1.  It takes away precious time.  It is not like reading a book for a half an hour before bedtime.  I commit a minimum of 2 hours a day, 6 days a week to working out.  I get up early, go to the gym before or after work or just lug my kids with me to gym so they can be supervised in the daycare while I workout.  That is less time that I have to spend with my family in addition to the time taken away while I am at work.

2.  Criticism from other parents (or even spouses) for #1.  They assume that you don’t want to spend time with your family and that you are selfish for choosing an activity that would take away so much precious time.  Fortunately I have a very supportive husband who understands how important fitness is to me.  There are some moms out there who do not have that kind of support.

3.  Pure exhaustion.  Between getting the kids ready for school, transporting kids to school and activities, going to work, cooking dinner, doing chores and training for this triathlon, I am one exhausted mom.  If it weren’t for my husband’s help I would be even more exhausted.  I have somehow managed to train for marathons while my husband was deployed… not sure how I survived, but it definitely wasn’t easy.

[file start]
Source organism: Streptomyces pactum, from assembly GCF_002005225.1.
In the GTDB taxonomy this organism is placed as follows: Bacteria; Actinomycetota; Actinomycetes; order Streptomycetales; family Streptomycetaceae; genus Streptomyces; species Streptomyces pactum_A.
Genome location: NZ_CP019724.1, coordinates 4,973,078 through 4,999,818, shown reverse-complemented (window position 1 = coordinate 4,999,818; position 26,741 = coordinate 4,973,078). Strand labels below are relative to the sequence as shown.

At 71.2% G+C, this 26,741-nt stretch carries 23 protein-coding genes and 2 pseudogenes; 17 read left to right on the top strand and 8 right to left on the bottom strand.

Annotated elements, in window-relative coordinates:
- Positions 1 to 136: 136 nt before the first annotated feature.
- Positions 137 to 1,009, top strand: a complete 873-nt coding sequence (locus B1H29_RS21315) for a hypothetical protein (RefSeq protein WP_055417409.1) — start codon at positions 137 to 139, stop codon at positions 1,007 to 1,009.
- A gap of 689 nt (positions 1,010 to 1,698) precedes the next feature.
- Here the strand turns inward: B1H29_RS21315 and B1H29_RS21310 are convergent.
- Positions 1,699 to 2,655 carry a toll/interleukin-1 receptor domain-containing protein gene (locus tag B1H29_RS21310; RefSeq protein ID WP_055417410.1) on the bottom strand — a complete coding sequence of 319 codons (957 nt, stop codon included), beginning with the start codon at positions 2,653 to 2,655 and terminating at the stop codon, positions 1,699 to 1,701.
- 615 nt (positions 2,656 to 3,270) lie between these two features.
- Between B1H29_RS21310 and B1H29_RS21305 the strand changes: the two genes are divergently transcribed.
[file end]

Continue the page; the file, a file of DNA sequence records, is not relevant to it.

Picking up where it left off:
4.  In #3 I mentioned something about doing chores.  Yeah, that doesn’t really happen.  Chores are considered very low priority so don’t be surprised when you enter my house.  I am lucky if I can get the dishes done on a daily basis.  And of course the laundry… there is a lot of laundry when you are training for a triathlon (and when you have 3 girls).

Every path we choose will have its ups and downs.  I know that I am on the right path even though it took me awhile to get here.  I love being a mom AND a triathlete (along with all of the other roles I play).

The Pool

It's like a treadmill, but there is no place to put your music or magazine.

It’s like a treadmill, but there is no place to put your music or magazine.

When most people think of a pool they probably think about relaxing with a magazine on a lounge chair while soaking up warm rays from the sun.  There are some people who don’t even get into the pool.  They don’t want to get wet because it might ruin their makeup or damage their hair.  Well, I know that is not the case for any of my mommy friends with young children because when they go to the pool they have to make the committment to actually get in the pool.  Lounging is not even an option.